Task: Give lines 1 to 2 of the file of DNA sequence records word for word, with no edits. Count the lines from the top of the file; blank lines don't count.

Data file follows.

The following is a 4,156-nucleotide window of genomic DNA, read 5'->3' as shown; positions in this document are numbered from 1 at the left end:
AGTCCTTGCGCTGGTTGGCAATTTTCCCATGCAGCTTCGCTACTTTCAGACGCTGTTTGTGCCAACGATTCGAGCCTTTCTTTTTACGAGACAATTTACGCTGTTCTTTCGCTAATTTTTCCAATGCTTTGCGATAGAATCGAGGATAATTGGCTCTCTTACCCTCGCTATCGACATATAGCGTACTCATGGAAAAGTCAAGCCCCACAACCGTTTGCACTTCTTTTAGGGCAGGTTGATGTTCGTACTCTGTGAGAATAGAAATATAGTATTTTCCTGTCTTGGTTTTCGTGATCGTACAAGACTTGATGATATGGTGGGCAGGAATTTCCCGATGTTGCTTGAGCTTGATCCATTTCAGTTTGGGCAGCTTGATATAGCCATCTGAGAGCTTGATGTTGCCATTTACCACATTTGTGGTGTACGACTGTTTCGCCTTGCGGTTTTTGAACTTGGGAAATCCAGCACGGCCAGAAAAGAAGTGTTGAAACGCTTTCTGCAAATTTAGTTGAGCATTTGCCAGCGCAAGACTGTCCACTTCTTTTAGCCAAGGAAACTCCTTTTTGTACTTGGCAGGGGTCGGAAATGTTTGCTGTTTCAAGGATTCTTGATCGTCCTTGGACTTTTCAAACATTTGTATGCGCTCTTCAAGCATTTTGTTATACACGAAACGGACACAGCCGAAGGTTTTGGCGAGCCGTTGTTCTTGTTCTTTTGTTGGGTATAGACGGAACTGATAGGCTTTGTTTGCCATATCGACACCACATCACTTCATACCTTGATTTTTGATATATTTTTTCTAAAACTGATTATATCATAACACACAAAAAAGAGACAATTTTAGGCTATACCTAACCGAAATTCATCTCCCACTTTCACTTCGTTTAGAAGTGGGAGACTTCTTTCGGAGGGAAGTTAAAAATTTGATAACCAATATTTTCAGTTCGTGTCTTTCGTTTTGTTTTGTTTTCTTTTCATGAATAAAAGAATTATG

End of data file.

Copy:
The following is a 4,156-nucleotide window of genomic DNA, read 5'->3' as shown; positions in this document are numbered from 1 at the left end:
AGTCCTTGCGCTGGTTGGCAATTTTCCCATGCAGCTTCGCTACTTTCAGACGCTGTTTGTGCCAACGATTCGAGCCTTTCTTTTTACGAGACAATTTACGCTGTTCTTTCGCTAATTTTTCCAATGCTTTGCGATAGAATCGAGGATAATTGGCTCTCTTACCCTCGCTATCGACATATAGCGTACTCATGGAAAAGTCAAGCCCCACAACCGTTTGCACTTCTTTTAGGGCAGGTTGATGTTCGTACTCTGTGAGAATAGAAATATAGTATTTTCCTGTCTTGGTTTTCGTGATCGTACAAGACTTGATGATATGGTGGGCAGGAATTTCCCGATGTTGCTTGAGCTTGATCCATTTCAGTTTGGGCAGCTTGATATAGCCATCTGAGAGCTTGATGTTGCCATTTACCACATTTGTGGTGTACGACTGTTTCGCCTTGCGGTTTTTGAACTTGGGAAATCCAGCACGGCCAGAAAAGAAGTGTTGAAACGCTTTCTGCAAATTTAGTTGAGCATTTGCCAGCGCAAGACTGTCCACTTCTTTTAGCCAAGGAAACTCCTTTTTGTACTTGGCAGGGGTCGGAAATGTTTGCTGTTTCAAGGATTCTTGATCGTCCTTGGACTTTTCAAACATTTGTATGCGCTCTTCAAGCATTTTGTTATACACGAAACGGACACAGCCGAAGGTTTTGGCGAGCCGTTGTTCTTGTTCTTTTGTTGGGTATAGACGGAACTGATAGGCTTTGTTTGCCATATCGACACCACATCACTTCATACCTTGATTTTTGATATATTTTTTCTAAAACTGATTATATCATAACACACAAAAAAGAGACAATTTTAGGCTATACCTAACCGAAATTCATCTCCCACTTTCACTTCGTTTAGAAGTGGGAGACTTCTTTCGGAGGGAAGTTAAAAATTTGATAACCAATATTTTCAGTTCGTGTCTTTCGTTTTGTTTTGTTTTCTTTTCATGAATAAAAGAATTATG